Effect of Perkinsus qugwadi on various species and strains of scallops.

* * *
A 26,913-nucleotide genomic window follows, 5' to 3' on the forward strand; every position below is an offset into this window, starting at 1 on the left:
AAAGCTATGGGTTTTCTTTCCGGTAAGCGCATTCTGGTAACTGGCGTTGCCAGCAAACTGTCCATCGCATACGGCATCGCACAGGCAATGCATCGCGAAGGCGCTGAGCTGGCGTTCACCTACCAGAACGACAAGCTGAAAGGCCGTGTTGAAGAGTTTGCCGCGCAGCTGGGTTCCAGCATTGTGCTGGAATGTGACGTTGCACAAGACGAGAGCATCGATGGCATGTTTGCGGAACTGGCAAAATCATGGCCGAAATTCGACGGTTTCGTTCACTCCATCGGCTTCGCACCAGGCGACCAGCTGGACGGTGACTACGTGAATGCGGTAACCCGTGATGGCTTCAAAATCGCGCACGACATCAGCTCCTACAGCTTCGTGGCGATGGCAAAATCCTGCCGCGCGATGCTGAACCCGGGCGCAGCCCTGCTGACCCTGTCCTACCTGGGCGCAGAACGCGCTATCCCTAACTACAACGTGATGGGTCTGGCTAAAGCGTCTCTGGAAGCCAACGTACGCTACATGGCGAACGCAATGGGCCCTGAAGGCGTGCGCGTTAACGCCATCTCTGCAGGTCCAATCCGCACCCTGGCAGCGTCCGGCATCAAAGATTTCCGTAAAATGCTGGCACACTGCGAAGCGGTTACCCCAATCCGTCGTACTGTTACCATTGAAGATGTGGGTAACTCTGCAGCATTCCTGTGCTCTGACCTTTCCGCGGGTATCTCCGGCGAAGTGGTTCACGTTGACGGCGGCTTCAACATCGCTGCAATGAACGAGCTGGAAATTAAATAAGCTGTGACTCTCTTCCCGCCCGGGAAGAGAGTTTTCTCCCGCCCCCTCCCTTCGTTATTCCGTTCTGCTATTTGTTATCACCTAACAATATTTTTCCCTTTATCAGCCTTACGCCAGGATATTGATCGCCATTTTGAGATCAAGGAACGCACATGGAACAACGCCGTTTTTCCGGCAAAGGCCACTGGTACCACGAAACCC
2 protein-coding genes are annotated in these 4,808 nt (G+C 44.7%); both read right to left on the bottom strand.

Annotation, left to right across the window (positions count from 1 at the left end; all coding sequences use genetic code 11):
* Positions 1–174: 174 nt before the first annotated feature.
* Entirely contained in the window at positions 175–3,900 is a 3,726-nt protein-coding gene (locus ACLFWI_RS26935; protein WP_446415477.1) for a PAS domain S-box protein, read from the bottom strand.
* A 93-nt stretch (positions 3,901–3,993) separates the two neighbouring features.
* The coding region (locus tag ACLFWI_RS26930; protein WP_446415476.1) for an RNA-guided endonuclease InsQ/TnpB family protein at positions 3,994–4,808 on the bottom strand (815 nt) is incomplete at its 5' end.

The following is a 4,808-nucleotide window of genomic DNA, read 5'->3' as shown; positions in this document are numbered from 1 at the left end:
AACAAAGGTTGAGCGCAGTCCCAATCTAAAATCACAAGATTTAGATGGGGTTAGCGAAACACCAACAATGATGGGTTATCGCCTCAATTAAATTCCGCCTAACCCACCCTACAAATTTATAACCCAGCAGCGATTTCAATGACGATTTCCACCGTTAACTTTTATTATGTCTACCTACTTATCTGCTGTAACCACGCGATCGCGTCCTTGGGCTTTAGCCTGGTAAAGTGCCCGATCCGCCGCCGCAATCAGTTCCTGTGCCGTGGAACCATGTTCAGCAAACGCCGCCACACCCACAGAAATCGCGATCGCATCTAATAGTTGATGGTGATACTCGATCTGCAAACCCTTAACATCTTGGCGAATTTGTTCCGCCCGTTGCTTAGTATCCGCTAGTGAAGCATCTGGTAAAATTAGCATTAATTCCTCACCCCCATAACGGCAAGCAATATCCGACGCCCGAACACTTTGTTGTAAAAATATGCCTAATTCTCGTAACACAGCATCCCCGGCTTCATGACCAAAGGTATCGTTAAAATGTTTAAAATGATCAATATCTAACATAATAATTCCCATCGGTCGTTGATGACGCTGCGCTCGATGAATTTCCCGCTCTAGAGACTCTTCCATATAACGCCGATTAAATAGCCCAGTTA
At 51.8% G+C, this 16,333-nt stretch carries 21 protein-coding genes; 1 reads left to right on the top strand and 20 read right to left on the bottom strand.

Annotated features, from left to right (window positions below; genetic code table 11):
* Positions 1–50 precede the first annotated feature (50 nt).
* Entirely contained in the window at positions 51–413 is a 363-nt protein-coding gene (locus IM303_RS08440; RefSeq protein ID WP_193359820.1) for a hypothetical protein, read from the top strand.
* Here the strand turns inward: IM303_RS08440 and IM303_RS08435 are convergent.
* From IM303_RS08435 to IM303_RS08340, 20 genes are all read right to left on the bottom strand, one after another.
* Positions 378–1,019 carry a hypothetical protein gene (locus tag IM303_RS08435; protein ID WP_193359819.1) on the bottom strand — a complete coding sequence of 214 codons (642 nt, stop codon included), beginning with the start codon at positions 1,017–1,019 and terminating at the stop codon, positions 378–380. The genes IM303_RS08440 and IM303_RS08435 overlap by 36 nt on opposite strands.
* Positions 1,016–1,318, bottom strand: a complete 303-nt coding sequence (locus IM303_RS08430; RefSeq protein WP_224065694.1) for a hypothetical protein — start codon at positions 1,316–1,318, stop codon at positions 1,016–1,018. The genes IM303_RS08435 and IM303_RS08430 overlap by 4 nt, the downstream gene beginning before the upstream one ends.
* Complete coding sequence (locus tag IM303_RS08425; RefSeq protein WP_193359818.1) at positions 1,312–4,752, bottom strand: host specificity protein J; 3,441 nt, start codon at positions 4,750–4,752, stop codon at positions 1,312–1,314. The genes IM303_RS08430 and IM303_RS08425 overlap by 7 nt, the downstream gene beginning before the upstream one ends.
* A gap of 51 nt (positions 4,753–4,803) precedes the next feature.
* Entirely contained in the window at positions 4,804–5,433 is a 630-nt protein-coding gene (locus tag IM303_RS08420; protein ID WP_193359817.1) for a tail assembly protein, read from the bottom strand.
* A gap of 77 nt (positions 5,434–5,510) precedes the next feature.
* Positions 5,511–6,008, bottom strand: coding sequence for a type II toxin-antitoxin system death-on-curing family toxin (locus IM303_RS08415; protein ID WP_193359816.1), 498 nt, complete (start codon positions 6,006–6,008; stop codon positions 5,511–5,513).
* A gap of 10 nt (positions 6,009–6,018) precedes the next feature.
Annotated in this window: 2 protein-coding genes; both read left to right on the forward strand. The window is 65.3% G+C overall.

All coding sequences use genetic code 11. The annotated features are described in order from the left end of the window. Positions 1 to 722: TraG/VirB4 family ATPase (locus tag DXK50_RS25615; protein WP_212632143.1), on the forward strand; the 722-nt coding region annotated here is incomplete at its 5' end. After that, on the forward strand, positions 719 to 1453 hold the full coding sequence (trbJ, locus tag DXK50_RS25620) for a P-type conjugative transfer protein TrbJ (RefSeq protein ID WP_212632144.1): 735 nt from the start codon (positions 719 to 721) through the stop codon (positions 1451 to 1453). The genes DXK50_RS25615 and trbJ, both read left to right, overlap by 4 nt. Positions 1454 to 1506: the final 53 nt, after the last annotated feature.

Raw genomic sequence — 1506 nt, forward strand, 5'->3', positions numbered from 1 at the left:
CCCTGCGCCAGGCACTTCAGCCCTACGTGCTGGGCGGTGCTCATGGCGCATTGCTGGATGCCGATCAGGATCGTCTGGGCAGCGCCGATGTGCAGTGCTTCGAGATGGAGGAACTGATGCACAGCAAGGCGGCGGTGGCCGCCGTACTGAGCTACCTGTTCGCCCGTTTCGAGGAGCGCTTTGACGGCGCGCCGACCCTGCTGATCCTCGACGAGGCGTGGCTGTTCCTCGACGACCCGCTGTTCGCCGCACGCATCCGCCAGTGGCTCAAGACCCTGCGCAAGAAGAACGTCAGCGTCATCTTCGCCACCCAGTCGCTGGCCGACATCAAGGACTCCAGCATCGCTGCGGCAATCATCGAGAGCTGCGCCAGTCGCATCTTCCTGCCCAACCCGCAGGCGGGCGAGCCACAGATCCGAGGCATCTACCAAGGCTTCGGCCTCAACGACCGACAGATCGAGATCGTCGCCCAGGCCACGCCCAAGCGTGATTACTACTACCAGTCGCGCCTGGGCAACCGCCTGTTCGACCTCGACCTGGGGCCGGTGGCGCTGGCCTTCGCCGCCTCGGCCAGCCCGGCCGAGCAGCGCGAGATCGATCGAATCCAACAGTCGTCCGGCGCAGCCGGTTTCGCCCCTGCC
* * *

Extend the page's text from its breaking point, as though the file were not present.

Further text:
Japanese scallops (Patinopecten yessoensis), introduced into British Columbia, Canada, as a species for aquaculture, proved highly susceptible to P. qugwadi (initially called SPX). Sporadic occurrence of the parasite among cultured scallops sometimes resulted in losses exceeding 90%. Native scallops (Chlamys rubida and Chlamys hastata) were resistant to infection and the pathogenic effects of the parasite. Laboratory and field studies showed that first-generation progeny of Japanese scallops that survived an epidemic outbreak of P. qugwadi had a significant increase in resistance to infection and resulting mortalities. Hybrid scallops, resulting from a cross between Japanese scallop females (from the same group of scallops that survived an epidemic outbreak of P. qugwadi) and weathervane scallop (Patinopecten caurinus) males, had similar resistance to P. qugwadi. The identification of scallop stocks that are resistant to P. qugwadi has facilitated the development of a scallop culture industry in British Columbia.